phoebePhoebe Skowronski

Biomedical Engineering, Class of 2016

When she began her college search over four years ago, Phoebe Skowronski set some criteria for the schools she would apply to and eventually call home: it had to offer biomedical engineering as a major, it had to be in a city not too close to home, and it had to offer intramural soccer. She was pleased to find that MSOE fit all these criteria, and once she was accepted and learned about the job prospects of MSOE’s graduates, Phoebe decided to attend.

This is where her journey of self-discovery and transformation—both through her involvement in student organizations and her schoolwork—began.

Phoebe found herself at the Organization Fair in the fall of her freshman year feeling compelled to sign up for email notifications from all different kinds of organizations on campus. “I probably went to way too many first meetings,” she jokingly explains. Eventually, though, she narrowed it down to what she refers to as a “handful” of groups to join.

However, Phoebe’s definition of a “handful” is much different from the average student’s. Over the course of her time at MSOE Phoebe actively involved herself in seven different organizations, holding leadership roles in three. These include Student Union Board (SUB), Habitat for Humanity, Society of Women Engineers, Biomedical Engineering Society, the Women’s Tennis team, Residence Hall Association and Student Leadership Council. Her involvement has transformed her in ways she never could have foreseen.

The friends Phoebe has made will most likely last a lifetime. Considering the various organizations she has been a part of, she explains that “I originally joined those orgs (organizations) with some of the people [who] are my best friends today. While you are here the people you interact with on a daily basis become your family.”

With the help of this “family,” she developed skills that transformed her and will benefit her for life. She attributes this skill development particularly to her position as president of SUB. “Being a part of SUB helped me better learn about working in a group and with external groups,” she explains. She assisted in the planning and running of a large amount of initiatives and events on campus through this organization. For Phoebe, some of the most memorable were a pumpkin giveaway, carved pumpkin contest, a Rave on Ice in the Kern Center, hypnotist Jim Wand’s performances for Parents and Family Weekend, and St. Pat’s Week.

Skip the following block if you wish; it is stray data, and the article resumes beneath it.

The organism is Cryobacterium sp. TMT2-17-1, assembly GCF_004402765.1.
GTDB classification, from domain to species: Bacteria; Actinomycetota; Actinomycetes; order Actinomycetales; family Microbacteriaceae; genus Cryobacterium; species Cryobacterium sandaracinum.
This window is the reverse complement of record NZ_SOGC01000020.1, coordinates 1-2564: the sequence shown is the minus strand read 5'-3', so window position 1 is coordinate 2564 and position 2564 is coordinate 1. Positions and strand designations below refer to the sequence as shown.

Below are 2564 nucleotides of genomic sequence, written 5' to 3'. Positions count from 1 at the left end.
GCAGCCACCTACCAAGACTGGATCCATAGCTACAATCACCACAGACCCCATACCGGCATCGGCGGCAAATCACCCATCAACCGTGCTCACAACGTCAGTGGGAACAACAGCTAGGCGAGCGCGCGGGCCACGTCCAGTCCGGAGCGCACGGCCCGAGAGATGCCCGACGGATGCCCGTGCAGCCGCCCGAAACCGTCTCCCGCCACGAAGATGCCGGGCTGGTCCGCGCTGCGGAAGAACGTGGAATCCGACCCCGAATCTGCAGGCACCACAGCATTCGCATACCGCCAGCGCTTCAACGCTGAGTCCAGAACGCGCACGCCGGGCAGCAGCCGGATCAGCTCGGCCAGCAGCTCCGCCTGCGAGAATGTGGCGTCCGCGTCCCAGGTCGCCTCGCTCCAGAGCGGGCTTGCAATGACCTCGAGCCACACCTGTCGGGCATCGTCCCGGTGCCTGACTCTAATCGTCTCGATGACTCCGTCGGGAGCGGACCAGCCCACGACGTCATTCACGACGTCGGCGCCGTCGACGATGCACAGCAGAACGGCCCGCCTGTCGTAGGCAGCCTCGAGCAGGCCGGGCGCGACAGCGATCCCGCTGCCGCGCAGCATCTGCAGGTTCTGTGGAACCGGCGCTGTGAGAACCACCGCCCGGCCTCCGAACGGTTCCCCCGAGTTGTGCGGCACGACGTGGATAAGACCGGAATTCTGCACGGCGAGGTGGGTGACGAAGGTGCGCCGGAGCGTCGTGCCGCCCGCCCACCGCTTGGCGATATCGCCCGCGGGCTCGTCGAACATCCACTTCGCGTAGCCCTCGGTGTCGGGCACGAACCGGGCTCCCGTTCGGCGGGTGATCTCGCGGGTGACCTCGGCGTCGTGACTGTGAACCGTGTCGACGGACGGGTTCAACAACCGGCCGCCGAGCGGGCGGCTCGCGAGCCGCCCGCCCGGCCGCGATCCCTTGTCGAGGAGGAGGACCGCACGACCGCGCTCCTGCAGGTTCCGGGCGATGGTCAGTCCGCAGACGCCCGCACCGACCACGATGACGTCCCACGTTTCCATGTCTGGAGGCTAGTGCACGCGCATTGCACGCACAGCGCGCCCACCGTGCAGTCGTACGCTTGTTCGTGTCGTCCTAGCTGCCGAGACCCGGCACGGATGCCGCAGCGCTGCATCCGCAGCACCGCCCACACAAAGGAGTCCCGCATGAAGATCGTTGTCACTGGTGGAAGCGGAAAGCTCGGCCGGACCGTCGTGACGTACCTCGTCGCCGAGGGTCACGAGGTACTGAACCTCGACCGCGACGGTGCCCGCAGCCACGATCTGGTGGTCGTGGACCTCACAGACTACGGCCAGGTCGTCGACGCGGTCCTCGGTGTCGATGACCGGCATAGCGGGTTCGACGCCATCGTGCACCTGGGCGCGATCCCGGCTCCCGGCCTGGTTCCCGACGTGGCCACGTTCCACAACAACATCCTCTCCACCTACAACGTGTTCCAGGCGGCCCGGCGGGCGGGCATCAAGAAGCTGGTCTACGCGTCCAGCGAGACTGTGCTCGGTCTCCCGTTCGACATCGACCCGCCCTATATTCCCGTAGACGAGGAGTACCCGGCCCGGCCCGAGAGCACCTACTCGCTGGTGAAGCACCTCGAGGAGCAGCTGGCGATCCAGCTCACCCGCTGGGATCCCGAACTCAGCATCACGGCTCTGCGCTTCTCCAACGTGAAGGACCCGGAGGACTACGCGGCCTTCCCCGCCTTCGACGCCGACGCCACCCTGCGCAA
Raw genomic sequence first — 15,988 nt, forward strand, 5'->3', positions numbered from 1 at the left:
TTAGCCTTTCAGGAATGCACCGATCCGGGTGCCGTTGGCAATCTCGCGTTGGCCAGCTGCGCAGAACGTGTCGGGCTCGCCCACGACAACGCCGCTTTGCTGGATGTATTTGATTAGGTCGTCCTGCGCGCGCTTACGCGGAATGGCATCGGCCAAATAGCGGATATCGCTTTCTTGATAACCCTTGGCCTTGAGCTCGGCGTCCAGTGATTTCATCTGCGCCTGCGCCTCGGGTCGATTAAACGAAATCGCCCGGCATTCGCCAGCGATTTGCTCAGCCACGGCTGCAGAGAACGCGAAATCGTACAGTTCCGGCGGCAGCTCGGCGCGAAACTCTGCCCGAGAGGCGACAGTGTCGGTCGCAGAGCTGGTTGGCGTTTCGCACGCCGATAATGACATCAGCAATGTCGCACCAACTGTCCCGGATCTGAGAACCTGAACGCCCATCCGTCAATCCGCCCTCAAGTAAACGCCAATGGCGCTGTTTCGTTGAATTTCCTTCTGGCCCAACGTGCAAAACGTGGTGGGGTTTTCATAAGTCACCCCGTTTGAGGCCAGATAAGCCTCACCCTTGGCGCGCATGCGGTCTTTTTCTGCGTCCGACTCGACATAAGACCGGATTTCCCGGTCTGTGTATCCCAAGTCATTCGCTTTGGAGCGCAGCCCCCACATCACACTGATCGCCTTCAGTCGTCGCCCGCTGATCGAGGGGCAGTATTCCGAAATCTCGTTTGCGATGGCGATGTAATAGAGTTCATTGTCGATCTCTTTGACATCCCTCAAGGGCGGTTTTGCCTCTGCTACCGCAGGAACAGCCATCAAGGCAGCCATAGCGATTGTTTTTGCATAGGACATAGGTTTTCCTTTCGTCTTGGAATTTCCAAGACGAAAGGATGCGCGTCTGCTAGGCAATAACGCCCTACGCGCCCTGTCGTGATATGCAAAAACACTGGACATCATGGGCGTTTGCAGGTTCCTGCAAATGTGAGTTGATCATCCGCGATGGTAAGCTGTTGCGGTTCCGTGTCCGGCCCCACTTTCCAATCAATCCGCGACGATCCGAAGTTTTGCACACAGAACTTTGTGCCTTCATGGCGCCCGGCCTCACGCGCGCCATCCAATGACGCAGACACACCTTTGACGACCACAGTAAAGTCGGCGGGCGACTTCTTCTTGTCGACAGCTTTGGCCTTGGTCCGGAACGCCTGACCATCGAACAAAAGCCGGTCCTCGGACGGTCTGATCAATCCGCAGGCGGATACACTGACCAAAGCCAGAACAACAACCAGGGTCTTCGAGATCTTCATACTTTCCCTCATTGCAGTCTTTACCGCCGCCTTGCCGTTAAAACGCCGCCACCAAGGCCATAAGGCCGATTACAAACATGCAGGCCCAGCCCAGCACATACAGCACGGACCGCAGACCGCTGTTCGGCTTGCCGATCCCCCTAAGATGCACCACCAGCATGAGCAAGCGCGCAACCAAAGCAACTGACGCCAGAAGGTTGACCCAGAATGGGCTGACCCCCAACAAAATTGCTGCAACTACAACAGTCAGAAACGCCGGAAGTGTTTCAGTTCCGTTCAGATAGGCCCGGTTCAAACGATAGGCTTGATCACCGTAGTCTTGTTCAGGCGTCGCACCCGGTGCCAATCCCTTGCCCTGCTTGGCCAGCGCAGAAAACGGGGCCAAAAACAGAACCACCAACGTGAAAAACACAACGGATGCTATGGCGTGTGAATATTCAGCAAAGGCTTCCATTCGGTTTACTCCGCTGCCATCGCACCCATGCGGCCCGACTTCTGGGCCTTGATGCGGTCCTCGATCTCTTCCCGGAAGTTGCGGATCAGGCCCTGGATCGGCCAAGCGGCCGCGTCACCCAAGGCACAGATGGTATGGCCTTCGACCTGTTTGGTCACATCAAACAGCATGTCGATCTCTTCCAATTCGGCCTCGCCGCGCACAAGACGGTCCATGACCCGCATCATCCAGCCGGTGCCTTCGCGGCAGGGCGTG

Phoebe’s history of being a campus leader while taking challenging classes at MSOE also played a part in her transformation and continues to positively impact her life outside of school. “Classes at MSOE have provided me with the skill to develop and create on my feet, solve problems, and integrate the knowledge I already have into the new processes that I am working with.” Phoebe has used these skills at the three internships she held over the years.

Phoebe’s journey of self-discovery is ongoing. She recently graduated with a dual degree in biomedical engineering and technical communication and is a technical writing intern at Johnson Controls Inc. She is still deciding what she wants to do for full-time employment. The senior design process—a large project in which all senior engineering students are required to work in teams over three academic quarters to design, develop, and present a solution to a problem—helped Phoebe to discover more of her professional strengths and interests. “When I came to MSOE I thought I would want to be engineering the devices, but through my senior design process I learned that I enjoy the technical documentation of the devices and software as well.”

Phoebe has truly been transformed through her college journey. With the knowledge that comes from an invaluable dual degree from MSOE, her leadership experience through campus organizations, and the job prospects as a graduate that originally brought her to MSOE, she is hopeful and excited for what comes next.

“We will see what the future holds,” Phoebe says.